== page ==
Have a Great Christmas Despite the Poor Economy
There’s no getting around it: times are hard right now. Our economy is at a low the likes of which many of us have never seen before, and that makes it difficult to pay even basic things like bills, food, and transportation costs. Add in the fact that Christmas is coming, and the state of your bank account is likely to send you into a panic attack. So many people to buy for, and so little cash to go around.
Somewhere along the way, we lost sight of the fact that Christmas is not about gadgets that can be bought in a store or gift certificates for a fancy restaurant. It’s about family, and reverence, and celebrating your beliefs. It’s a time for people to gather with loved ones, appreciate each other’s company, and reflect on the past year.
We think of gifts specifically as things we buy, but it doesn’t have to be that way. Gifts can be things we do for each other, or things we make for each other. One of my best friend’s favorite things is when her family gives her homemade coupon books, with vouchers that she can exchange for various things during the coming year. By handing in one of her coupons, she can get her husband to cook dinner, her son to wash her car, or her girls to clean the house for her. She saves these coupons for when she’s really tired or worn out, and then cashes in so that she can have a day off from being a full-time mom. She likes these kinds of gifts rather than the store-bought kind, because they show a lot of thought, and the coupons are good for any day of the year, which indicates that her family is willing to go the extra mile for her year-round, not just during the holidays.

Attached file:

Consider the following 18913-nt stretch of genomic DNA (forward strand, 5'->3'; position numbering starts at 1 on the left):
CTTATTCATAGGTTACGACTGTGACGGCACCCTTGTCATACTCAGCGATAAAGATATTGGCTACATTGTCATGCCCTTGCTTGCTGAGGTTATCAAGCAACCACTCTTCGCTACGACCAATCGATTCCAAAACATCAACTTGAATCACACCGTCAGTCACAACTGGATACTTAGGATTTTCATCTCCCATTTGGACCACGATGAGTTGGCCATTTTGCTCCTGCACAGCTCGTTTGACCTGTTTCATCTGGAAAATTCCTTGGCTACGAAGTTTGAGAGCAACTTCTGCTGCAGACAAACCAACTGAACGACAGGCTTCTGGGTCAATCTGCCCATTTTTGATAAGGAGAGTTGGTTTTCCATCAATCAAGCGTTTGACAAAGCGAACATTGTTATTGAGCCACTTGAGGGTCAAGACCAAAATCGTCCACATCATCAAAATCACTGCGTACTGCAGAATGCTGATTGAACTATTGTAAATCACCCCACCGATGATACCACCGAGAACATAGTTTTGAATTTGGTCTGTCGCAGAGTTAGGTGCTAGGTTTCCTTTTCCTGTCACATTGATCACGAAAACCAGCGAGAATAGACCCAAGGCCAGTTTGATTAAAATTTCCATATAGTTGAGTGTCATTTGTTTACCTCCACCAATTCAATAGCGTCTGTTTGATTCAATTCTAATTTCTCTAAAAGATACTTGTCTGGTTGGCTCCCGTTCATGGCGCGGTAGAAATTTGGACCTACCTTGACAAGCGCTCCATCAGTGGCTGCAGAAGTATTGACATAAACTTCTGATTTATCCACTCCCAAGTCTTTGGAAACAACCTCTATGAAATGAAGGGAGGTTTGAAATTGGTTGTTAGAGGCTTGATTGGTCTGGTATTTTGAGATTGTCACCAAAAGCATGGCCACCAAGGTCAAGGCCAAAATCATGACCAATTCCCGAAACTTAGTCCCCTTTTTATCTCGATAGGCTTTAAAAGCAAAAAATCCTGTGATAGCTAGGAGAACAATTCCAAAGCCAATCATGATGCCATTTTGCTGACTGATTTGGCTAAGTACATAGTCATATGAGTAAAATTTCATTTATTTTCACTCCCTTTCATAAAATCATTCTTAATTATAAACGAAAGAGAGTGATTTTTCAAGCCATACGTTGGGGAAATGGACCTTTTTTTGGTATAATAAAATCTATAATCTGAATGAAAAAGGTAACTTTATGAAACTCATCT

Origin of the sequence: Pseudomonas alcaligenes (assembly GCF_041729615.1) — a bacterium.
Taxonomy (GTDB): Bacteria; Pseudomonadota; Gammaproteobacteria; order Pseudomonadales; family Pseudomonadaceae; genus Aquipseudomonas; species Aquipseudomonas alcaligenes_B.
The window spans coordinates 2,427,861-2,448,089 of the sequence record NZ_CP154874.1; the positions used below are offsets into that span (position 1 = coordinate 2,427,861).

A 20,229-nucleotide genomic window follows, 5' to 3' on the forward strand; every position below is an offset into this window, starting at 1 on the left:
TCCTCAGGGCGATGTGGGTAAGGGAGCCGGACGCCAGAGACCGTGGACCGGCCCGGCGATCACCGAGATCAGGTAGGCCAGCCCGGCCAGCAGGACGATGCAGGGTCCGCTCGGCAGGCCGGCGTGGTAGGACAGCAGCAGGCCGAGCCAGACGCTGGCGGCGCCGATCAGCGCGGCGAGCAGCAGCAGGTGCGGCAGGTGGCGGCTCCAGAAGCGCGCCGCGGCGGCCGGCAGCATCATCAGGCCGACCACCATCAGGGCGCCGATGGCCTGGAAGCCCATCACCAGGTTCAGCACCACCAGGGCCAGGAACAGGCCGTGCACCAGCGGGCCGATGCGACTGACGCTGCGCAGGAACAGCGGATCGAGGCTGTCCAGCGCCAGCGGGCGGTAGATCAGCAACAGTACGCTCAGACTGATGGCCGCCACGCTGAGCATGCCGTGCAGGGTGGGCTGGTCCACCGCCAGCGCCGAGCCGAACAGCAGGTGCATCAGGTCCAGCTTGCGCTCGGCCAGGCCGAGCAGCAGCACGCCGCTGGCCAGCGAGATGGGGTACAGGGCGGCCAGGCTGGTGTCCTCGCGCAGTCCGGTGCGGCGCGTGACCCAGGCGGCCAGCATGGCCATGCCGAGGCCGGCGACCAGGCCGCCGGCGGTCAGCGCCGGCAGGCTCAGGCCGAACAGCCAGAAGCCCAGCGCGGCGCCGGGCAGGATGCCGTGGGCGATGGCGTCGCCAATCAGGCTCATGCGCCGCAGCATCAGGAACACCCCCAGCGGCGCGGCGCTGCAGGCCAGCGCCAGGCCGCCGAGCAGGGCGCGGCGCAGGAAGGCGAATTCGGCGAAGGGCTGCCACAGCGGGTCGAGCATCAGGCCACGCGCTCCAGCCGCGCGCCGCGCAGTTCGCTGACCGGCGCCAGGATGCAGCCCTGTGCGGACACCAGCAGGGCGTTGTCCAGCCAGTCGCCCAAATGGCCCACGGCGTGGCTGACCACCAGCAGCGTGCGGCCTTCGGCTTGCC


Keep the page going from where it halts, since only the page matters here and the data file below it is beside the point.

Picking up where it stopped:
Small gifts that are heartfelt can be so much nicer than expensive gifts with no thought behind them. Sure, try to tell the kids that, but maybe it’s time they learned that Christmas isn’t all about who gets the most. Of course, no one likes to be in a tough financial situation, but that should have very little bearing on Christmas, and in fact it will do a great job of shifting the emphasis from material concerns to the true meaning of the season.
If you ever wanted to experiment with doing something different during the Christmas season that doesn’t involve tons of shopping in crowded malls, this year would be the perfect opportunity. Instead of going out and spending money, gather the family together and do something that doesn’t cost anything, like caroling, decorating the house, or wrapping presents for charity. On weekends in November and December, the kids can make holiday cards for their relatives and their friends at school. These are all bonding activities that will bring your family closer together, and they will show you without a doubt how much you really do have, and how much there is to be thankful for.
For many of us, this year is much tighter financially than previous years, but perhaps that is a blessing in disguise where Christmas is concerned. The focus will very much be on togetherness rather than gifts, and fun rather than fortune. I’m actually looking forward to seeing how this turns out, because for all the enjoyment that I’ve had opening expensive gifts in the past, I’ve always thought it would be just as nice to just do simple gifts instead and just have a big celebration at home, with everyone thinking about the blessings they have in their lives, instead of the boxes under the tree.